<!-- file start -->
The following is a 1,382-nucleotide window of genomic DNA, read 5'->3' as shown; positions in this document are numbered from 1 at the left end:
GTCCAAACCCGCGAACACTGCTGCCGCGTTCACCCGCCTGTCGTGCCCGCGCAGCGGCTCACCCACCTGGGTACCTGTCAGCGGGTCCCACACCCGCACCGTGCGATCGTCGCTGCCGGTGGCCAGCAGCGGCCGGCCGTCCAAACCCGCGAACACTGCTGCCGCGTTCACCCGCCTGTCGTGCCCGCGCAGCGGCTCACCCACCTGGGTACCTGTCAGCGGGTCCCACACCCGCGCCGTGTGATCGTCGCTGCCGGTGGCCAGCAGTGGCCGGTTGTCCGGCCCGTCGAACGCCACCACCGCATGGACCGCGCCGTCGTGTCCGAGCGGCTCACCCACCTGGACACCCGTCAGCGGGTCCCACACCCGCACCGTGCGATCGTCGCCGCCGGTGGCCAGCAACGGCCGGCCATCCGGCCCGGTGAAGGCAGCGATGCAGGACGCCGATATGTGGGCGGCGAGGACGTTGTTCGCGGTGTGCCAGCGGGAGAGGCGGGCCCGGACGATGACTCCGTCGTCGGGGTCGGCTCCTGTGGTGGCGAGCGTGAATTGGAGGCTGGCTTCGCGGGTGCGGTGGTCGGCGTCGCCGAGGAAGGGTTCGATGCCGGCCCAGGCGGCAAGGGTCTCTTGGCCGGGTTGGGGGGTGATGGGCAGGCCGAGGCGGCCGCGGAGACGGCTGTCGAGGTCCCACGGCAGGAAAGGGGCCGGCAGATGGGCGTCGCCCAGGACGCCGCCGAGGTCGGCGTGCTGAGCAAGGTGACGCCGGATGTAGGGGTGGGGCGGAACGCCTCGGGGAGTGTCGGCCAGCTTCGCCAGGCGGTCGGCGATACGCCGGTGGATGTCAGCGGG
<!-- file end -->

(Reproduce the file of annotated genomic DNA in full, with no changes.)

The following is a 1,382-nucleotide window of genomic DNA, read 5'->3' as shown; positions in this document are numbered from 1 at the left end:
GTCCAAACCCGCGAACACTGCTGCCGCGTTCACCCGCCTGTCGTGCCCGCGCAGCGGCTCACCCACCTGGGTACCTGTCAGCGGGTCCCACACCCGCACCGTGCGATCGTCGCTGCCGGTGGCCAGCAGCGGCCGGCCGTCCAAACCCGCGAACACTGCTGCCGCGTTCACCCGCCTGTCGTGCCCGCGCAGCGGCTCACCCACCTGGGTACCTGTCAGCGGGTCCCACACCCGCGCCGTGTGATCGTCGCTGCCGGTGGCCAGCAGTGGCCGGTTGTCCGGCCCGTCGAACGCCACCACCGCATGGACCGCGCCGTCGTGTCCGAGCGGCTCACCCACCTGGACACCCGTCAGCGGGTCCCACACCCGCACCGTGCGATCGTCGCCGCCGGTGGCCAGCAACGGCCGGCCATCCGGCCCGGTGAAGGCAGCGATGCAGGACGCCGATATGTGGGCGGCGAGGACGTTGTTCGCGGTGTGCCAGCGGGAGAGGCGGGCCCGGACGATGACTCCGTCGTCGGGGTCGGCTCCTGTGGTGGCGAGCGTGAATTGGAGGCTGGCTTCGCGGGTGCGGTGGTCGGCGTCGCCGAGGAAGGGTTCGATGCCGGCCCAGGCGGCAAGGGTCTCTTGGCCGGGTTGGGGGGTGATGGGCAGGCCGAGGCGGCCGCGGAGACGGCTGTCGAGGTCCCACGGCAGGAAAGGGGCCGGCAGATGGGCGTCGCCCAGGACGCCGCCGAGGTCGGCGTGCTGAGCAAGGTGACGCCGGATGTAGGGGTGGGGCGGAACGCCTCGGGGAGTGTCGGCCAGCTTCGCCAGGCGGTCGGCGATACGCCGGTGGATGTCAGCGGG